I decided that I should try to be the peacemaker rather than waiting for other family members to change. I first started by praying to my Heavenly Father to help me go throughout the day with a smiling face and to obey my father and mother and to get along with my sister. Then I started reading and studying the scriptures, which made a big difference.
Julie Gustafson Parkville, Missouri
All too well do I know how difficult it is being in a home where everyone is going in different directions at once. I also remember running from that environment. All of that changed when our family started to separate. The oldest went to college, and even though she was only an hour away, we learned how much she meant to us. We started to communicate with each other. We started to say, “I love you.” With those simple realizations and with a little effort, we ended up with a quiet, relaxing home that my friends loved to come to.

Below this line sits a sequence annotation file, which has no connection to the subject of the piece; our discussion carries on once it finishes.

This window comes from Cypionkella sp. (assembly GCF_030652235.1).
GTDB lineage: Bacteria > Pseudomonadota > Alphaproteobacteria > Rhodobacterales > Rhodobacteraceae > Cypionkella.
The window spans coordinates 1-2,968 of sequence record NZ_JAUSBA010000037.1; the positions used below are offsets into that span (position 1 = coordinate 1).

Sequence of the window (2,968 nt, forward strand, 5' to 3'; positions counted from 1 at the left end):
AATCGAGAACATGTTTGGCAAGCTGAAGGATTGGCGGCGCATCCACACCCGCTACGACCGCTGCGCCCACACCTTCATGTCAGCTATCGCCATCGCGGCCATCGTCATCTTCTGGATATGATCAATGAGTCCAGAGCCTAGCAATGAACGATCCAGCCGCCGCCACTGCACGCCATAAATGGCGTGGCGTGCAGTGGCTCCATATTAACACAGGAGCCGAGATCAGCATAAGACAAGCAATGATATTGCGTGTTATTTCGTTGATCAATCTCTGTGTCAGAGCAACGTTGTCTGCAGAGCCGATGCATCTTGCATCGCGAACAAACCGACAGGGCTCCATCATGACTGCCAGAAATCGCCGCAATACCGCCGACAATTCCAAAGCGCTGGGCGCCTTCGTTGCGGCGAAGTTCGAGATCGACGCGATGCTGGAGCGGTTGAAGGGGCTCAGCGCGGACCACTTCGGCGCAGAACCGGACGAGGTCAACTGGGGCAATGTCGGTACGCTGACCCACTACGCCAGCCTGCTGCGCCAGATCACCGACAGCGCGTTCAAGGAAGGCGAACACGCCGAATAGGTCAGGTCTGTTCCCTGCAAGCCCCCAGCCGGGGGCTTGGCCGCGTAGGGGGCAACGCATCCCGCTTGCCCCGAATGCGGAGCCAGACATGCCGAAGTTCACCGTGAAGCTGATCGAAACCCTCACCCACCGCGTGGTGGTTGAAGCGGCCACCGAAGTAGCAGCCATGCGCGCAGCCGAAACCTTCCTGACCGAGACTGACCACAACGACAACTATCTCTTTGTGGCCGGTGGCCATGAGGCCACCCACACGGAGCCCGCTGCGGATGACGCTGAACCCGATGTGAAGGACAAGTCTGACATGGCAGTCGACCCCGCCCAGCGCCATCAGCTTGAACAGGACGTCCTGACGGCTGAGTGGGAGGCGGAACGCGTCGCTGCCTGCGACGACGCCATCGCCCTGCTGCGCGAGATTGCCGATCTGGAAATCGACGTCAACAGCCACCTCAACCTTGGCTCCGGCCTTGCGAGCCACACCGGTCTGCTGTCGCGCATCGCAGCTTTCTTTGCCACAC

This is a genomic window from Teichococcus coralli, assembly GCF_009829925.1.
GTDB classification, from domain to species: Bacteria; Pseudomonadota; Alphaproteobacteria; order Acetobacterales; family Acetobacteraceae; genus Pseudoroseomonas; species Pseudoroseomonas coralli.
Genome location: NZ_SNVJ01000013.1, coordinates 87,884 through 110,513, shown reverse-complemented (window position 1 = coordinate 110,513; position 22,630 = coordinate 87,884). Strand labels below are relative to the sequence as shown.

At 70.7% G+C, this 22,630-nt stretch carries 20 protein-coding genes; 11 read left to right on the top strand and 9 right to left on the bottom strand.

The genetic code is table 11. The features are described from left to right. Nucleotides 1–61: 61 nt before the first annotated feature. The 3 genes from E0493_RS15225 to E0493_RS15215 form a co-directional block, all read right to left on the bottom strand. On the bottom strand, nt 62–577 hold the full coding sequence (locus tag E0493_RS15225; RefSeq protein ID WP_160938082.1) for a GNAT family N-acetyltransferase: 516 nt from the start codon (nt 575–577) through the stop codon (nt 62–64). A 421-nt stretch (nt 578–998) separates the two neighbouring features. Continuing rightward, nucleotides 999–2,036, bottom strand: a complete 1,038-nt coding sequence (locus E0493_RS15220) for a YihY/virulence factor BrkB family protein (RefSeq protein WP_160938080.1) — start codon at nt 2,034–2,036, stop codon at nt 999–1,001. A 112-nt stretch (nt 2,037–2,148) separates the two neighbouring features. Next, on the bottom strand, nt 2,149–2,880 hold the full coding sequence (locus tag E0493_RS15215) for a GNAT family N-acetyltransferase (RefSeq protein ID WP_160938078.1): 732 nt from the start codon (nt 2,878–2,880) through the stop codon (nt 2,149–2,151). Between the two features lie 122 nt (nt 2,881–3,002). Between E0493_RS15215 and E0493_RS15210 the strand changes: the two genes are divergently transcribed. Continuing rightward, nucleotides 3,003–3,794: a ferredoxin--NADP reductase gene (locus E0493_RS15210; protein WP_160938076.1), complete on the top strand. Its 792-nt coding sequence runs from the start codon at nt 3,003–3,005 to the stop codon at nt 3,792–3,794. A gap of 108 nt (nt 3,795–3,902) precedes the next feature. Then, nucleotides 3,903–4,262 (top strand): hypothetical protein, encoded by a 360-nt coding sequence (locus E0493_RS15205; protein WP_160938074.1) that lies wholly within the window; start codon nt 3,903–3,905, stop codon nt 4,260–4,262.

Elder Christiansen, 20 Missouri Independence Mission
Gather everyone together for a family conference. You can tell them how you feel and let everyone express their views and give suggestions. Probably they feel the same way you do. Try to come up with a peaceful solution. Also you might see about the possibility of going to a family counselor who would help you sort out your problems.
Erin Johnson, 13 Provo, Utah
In our family it is tradition that all the kids hug and kiss our mother, father, and grandparents after family prayers are said. If your parents are nonmembers, you can still give them a hug or kiss before bedtime. It may be hard at first, but after a while it will not be as difficult to say, “I love you.” I think actually hearing it said is the key.
Jenny Lyn Barrick, 14 Bracebridge, Ontario, Canada
I realized that the key to making our home a place I could live comfortably, and maybe even invite the Spirit, would be for me to be the starting link in the chain. It begins with one. Why not you? Don’t wait for someone else to make the change; do it yourself. Hopefully the other family members will catch on.
Julie Anderson, 19 Groton, Connecticut